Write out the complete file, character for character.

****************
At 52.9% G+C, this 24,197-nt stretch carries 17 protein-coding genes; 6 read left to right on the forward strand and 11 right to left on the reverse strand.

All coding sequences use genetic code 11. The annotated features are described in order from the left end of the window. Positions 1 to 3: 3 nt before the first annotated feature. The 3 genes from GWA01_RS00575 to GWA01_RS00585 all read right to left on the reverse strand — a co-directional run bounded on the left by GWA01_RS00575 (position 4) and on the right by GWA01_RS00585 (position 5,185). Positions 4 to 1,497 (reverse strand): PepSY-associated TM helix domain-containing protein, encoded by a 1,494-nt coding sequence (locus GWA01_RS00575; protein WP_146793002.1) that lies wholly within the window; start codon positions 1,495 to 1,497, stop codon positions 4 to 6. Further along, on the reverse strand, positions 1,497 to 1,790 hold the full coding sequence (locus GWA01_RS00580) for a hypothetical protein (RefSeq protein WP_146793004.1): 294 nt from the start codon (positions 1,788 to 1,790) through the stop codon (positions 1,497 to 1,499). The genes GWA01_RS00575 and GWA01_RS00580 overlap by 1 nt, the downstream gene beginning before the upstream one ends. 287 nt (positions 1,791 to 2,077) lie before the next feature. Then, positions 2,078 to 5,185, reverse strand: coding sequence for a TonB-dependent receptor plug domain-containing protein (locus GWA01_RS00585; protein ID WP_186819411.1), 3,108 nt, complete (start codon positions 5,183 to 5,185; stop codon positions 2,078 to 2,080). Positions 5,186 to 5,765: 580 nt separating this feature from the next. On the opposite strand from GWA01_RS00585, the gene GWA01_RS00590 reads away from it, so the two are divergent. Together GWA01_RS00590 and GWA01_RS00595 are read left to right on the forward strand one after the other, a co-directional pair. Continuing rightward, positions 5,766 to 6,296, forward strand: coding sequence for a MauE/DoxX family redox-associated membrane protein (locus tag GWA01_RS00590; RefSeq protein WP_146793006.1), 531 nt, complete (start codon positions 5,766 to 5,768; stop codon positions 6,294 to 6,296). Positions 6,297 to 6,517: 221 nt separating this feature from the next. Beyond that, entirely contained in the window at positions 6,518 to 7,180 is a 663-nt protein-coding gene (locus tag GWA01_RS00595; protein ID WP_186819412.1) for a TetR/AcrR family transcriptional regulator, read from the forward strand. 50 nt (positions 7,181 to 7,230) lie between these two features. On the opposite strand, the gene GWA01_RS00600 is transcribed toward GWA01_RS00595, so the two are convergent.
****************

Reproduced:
At 52.9% G+C, this 24,197-nt stretch carries 17 protein-coding genes; 6 read left to right on the forward strand and 11 right to left on the reverse strand.

All coding sequences use genetic code 11. The annotated features are described in order from the left end of the window. Positions 1 to 3: 3 nt before the first annotated feature. The 3 genes from GWA01_RS00575 to GWA01_RS00585 all read right to left on the reverse strand — a co-directional run bounded on the left by GWA01_RS00575 (position 4) and on the right by GWA01_RS00585 (position 5,185). Positions 4 to 1,497 (reverse strand): PepSY-associated TM helix domain-containing protein, encoded by a 1,494-nt coding sequence (locus GWA01_RS00575; protein WP_146793002.1) that lies wholly within the window; start codon positions 1,495 to 1,497, stop codon positions 4 to 6. Further along, on the reverse strand, positions 1,497 to 1,790 hold the full coding sequence (locus GWA01_RS00580) for a hypothetical protein (RefSeq protein WP_146793004.1): 294 nt from the start codon (positions 1,788 to 1,790) through the stop codon (positions 1,497 to 1,499). The genes GWA01_RS00575 and GWA01_RS00580 overlap by 1 nt, the downstream gene beginning before the upstream one ends. 287 nt (positions 1,791 to 2,077) lie before the next feature. Then, positions 2,078 to 5,185, reverse strand: coding sequence for a TonB-dependent receptor plug domain-containing protein (locus GWA01_RS00585; protein ID WP_186819411.1), 3,108 nt, complete (start codon positions 5,183 to 5,185; stop codon positions 2,078 to 2,080). Positions 5,186 to 5,765: 580 nt separating this feature from the next. On the opposite strand from GWA01_RS00585, the gene GWA01_RS00590 reads away from it, so the two are divergent. Together GWA01_RS00590 and GWA01_RS00595 are read left to right on the forward strand one after the other, a co-directional pair. Continuing rightward, positions 5,766 to 6,296, forward strand: coding sequence for a MauE/DoxX family redox-associated membrane protein (locus tag GWA01_RS00590; RefSeq protein WP_146793006.1), 531 nt, complete (start codon positions 5,766 to 5,768; stop codon positions 6,294 to 6,296). Positions 6,297 to 6,517: 221 nt separating this feature from the next. Beyond that, entirely contained in the window at positions 6,518 to 7,180 is a 663-nt protein-coding gene (locus tag GWA01_RS00595; protein ID WP_186819412.1) for a TetR/AcrR family transcriptional regulator, read from the forward strand. 50 nt (positions 7,181 to 7,230) lie between these two features. On the opposite strand, the gene GWA01_RS00600 is transcribed toward GWA01_RS00595, so the two are convergent.